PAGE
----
The Expository Files

 

Paul's Good Life And Clear Writings ~ Affirmed For All To Consider

2 Corinthians 1:12-14


The apostle Paul suffered a strained relationship with some in Corinth. He had to write some hard things to them, for their good (see 1 Corinthians). Second Corinthians is dominated by Paul's response to his opponents.

Two things are probably at work in the history of Second Corinthians: {1} The carnal attitudes exposed in the first epistle, and {2} some hardened enemies of the cross of Christ who came into Corinth, offering their bold derision of the apostle. Here is part of Paul's response:

"For our boasting is this: the testimony of our conscience that we conducted ourselves in the world in simplicity and godly sincerity, not with fleshly wisdom but by the grace of God, and more abundantly toward you. For we are not writing any other things to you that what you read or understand. Now I trust you will understand, even to the end (as also you have understood us in part), that we are your boast as you also are ours, in the day of the Lord Jesus," 2 Cor. 1:12-14.

There is a kind of boasting that is legitimate. Inordinate pride that expresses itself in self-elevation is wrong (see Rom. 1:30). Boasting of one's evil is evil (Psa. 52:1). Boasting arrogantly of the future is sinful (Jas. 4:16). But there remains a very specific realm of boasting that is legitimate. In 2 Cor. 10:13, Paul teaches that there is a very narrow area of legitimate boasting. He calls it "a sphere which God appointed us - a sphere which especially includes you." That sphere is the work and faithful workers who "preach the gospel" (see 2 Cor. 10:13-18).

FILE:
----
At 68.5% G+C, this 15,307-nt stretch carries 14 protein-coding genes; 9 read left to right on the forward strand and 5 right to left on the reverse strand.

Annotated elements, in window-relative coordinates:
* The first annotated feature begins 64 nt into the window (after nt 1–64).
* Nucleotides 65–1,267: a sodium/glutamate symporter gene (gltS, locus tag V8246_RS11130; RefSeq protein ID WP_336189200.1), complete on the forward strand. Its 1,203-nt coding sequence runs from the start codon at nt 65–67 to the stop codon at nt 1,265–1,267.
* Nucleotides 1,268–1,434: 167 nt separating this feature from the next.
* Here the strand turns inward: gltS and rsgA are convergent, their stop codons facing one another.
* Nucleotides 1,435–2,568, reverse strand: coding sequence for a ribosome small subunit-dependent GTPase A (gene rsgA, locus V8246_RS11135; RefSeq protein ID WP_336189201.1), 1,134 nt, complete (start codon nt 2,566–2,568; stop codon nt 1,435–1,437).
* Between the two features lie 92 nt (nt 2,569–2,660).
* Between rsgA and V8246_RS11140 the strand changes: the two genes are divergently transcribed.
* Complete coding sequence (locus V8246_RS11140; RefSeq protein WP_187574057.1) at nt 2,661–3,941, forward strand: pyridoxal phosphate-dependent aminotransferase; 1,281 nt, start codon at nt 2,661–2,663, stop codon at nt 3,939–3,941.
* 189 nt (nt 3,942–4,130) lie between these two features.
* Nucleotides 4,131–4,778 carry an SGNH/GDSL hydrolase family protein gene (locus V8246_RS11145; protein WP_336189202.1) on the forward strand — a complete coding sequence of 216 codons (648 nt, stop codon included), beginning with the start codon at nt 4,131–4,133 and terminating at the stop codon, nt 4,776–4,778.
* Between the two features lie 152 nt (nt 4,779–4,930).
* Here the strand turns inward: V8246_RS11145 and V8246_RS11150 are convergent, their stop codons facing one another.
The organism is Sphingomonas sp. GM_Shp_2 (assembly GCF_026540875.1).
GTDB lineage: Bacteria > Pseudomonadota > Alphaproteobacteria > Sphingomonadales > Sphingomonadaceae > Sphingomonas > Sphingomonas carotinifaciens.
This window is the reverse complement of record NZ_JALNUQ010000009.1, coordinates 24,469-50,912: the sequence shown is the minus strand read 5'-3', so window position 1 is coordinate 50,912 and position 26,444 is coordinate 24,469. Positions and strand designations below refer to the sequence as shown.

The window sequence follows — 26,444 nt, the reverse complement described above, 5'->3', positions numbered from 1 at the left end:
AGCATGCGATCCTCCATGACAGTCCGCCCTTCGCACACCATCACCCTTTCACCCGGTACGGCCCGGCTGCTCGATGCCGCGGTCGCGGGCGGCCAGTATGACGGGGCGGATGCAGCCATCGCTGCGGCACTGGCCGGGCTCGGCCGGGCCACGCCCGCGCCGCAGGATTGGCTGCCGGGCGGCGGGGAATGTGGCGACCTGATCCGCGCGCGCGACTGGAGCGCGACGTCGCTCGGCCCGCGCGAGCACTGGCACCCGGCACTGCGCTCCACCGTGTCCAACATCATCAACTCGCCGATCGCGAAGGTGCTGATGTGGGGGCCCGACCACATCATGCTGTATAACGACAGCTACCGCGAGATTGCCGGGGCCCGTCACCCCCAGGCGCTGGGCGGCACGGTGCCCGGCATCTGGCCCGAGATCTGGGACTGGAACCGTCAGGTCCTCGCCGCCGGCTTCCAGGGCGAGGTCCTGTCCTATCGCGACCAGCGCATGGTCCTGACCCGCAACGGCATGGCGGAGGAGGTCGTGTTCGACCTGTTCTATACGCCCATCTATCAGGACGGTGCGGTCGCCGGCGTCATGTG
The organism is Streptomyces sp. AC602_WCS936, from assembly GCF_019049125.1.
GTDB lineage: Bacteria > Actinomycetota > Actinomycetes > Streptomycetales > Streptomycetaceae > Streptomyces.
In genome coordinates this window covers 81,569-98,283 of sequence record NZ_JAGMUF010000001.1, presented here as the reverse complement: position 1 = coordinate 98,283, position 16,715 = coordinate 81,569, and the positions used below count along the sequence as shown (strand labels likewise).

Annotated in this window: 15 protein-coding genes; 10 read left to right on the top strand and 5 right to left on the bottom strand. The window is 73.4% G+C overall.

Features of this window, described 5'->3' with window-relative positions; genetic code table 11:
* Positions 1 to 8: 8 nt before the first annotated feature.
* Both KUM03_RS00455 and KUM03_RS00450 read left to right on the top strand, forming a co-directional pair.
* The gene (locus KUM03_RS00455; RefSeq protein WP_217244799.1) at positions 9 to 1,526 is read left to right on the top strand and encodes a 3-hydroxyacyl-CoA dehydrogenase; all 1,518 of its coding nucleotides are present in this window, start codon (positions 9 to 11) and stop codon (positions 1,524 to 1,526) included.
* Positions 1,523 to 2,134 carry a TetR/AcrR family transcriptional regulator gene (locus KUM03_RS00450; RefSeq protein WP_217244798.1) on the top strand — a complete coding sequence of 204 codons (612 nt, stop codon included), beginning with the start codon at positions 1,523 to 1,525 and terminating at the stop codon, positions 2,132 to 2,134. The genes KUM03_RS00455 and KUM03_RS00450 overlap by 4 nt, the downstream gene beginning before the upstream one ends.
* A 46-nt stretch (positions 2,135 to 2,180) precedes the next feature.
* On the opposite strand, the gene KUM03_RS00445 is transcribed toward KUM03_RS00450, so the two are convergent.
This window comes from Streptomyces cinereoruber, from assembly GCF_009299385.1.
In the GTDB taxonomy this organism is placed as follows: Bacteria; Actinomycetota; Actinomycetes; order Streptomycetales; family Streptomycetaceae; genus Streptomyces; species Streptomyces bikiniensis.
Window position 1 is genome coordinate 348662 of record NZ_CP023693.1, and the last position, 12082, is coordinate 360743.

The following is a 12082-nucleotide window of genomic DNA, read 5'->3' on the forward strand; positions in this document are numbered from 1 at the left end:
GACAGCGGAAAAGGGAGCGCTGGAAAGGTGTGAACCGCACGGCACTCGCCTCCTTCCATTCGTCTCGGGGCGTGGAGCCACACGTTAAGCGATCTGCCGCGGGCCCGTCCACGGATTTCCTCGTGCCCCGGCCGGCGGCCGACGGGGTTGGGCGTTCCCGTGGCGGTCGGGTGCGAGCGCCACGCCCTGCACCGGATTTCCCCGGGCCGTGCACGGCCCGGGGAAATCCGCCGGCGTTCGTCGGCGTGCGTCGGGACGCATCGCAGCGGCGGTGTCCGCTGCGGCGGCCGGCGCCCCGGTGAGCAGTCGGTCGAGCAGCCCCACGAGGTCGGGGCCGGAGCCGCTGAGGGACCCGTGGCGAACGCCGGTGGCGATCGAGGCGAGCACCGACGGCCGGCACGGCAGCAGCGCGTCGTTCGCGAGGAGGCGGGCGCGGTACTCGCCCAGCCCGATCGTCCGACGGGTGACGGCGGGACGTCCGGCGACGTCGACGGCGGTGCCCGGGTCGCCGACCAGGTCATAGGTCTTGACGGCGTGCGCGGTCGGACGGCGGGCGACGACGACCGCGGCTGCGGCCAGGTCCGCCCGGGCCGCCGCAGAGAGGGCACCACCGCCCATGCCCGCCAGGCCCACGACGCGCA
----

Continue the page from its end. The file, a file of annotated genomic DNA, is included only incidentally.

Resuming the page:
The content of 2 Corinthians shows, when men speak against the cause of Christ, that demands that we boast about the Lord's work, and that we defend legitimate efforts to advance the cause of Christ. The only boasting Paul participated in was this defense of the work and the workers.

In that context he said, "...our boasting is this: the testimony of our conscience that we conducted ourselves in the world in simplicity and godly sincerity..." The opponents of the work and the workers put Paul in this position. His response is to say to the Corinthians: Here is the testimony of our conscience, confirmed by our conduct in the world and our consistent writing!

The work of Paul and his coworkers came from a good conscience, and in practice that work was the simple matter of sincerely doing the work of the Lord.

While we must vigilantly shun self-centered boasting, there are times when we are really obligated to defend our participation in the Lord's work, our efforts to enlarge the borders of the kingdom and spread the truth. There are times when we are justified in stating our good motives and calling attention to the testimony of our work. This is not the immature, embarrassing bragging of self-righteousness (battles won, enemies defeated, a resume of accomplishments with a demand of praise)! No, this is simply the response to charges against your involvement in the Lord's work, asking that people consider our conduct. Of course, all such matters will ultimately be settled "in the day of the Lord Jesus." But there is nothing wrong with defending our present involvement in the Lord's work.